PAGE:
"That's true." The Pastor said, "You are people just like us, and from what I've seen so far, you both seem to be good kids." 

Charlene asked, "Good kids? Uncle Domnick. They kill and eat people. I've seen the way they've been looking at me; like I'm a piece of meat!" 

"So what if we have?" Karen insisted, "That doesn't make us bad people!" 

"Charlene." Pastor Luzak said, "Since they've left the City Building, they haven't killed or eaten anyone; and Karen is right. If the people inside the City Building, were able to eat what we eat, they'd stop killing and eating each other." He asked Dave and Karen, "Am I right?" 

Dave told him, "Yes Pastor." 

Karen smirked at Charlene. "Except for special Holiday dinners, of course." 

The Pastor looked troubled. His niece and his brother looked even more troubled than he did. 

Then he said, "Of course." 

"Uncle Domnick?" 

Then they all got in the hovercar. Charlene made a point of sitting up front, beside Domnick, sitting as far as she could from Dave and Karen, who were in the back seat with her father. 

Then Domnick started up the vehicle, which lifted a half foot off the gravel paved parking lot, and skimmed above the narrow gravel roadway, going east through the woodland of tall trees with thick trunks, driving under the overhanging tree branches, passing the impenetrable undergrowth on both sides of the road. 

Henry spoke to Dave and Karen. "You've told the Pastor that you actually fight as Warriors, on a High School Combat Team?"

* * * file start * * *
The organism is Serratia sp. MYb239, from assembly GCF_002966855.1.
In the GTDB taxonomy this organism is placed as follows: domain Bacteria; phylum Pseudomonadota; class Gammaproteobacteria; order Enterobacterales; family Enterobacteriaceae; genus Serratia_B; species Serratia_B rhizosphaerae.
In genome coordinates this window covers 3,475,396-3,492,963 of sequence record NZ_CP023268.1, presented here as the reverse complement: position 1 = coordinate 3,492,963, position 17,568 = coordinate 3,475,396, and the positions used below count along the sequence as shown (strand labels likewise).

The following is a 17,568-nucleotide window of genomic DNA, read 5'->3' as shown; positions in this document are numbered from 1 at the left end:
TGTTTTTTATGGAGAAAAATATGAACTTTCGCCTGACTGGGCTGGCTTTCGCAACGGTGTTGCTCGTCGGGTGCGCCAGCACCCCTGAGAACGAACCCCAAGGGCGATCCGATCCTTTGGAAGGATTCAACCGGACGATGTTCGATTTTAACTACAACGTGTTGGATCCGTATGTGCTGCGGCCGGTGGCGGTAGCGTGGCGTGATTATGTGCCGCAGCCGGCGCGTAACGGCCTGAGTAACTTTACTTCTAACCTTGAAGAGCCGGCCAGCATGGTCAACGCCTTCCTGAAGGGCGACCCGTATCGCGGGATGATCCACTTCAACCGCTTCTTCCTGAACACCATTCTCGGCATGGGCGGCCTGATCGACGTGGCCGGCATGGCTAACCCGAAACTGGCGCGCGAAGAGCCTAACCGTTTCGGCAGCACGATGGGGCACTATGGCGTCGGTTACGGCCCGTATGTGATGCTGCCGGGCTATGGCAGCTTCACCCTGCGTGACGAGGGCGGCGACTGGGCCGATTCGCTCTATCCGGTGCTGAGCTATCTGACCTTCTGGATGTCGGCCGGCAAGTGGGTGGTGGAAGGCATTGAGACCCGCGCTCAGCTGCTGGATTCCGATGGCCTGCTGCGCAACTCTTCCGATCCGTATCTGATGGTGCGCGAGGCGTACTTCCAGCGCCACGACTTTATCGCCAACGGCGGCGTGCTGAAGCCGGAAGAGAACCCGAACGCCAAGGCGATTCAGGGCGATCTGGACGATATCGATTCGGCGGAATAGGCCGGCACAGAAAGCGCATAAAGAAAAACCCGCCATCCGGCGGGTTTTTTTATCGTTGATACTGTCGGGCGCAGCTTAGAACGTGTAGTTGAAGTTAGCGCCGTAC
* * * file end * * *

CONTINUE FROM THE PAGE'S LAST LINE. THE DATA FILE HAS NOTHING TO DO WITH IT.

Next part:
Dave said, "Well I'm on the Team. Karen's a Cheerleader." 

She said, "But last year I also fought on the Warrior Girls Squad." 

The man asked, "That means you've both killed people, who were then eaten?" 

"Yes sir." Dave told him, "You see, every citizen is required by law to help add to the meat supply and help keep the population trimmed. When we take part in the Combat Games, we are fulfilling our responsibilities." 

Karen added, "Besides, no one is permitted to get a job, go on to college, vote in an election, get married or have children, or take on other adult responsibilities, until he or she has contributed in some way to the population trimming and meat harvest." 

Domnick asked, "Do both of you hear that? These two young people have accepted their responsibilities as citizens, in the society of which they are members. That means that when I say they're good kids, I am not wrong." 

The Pastor's niece looked back at Karen. "I hope you weren't looking at me when you said 'Meat Harvest'!"

Dave told her, "Inside the City Building that was all we had to eat Charlene." 

"Out here you don't," she told him. "and if you want to be accepted as members of our society, you never will!" 

Karen told her, "No problem." 

They drove on through the woods, for about a half hour, passing a few houses and about a half dozen cars along the way. 

Domnick told Dave and Karen, "It just isn't right, that you won't be able to send letters to your families and others who must be worried about you. You should be allowed to let them know you're all right. I wish I could get in touch with them, and let them know that things are okay with you. It's just wrong that you won't ever be allowed to return home." 

"Unfortunately," now Henry spoke. "that's the way things have to be, Dom. We can't allow the people inside the City Building to find out that life exists out here. If they do, then millions of them would come pouring out. There'd be no way we could stop them. We'd be overrun. The land would be totally devastated." 

"I know." Domnick said, "That still doesn't make it right." 

The End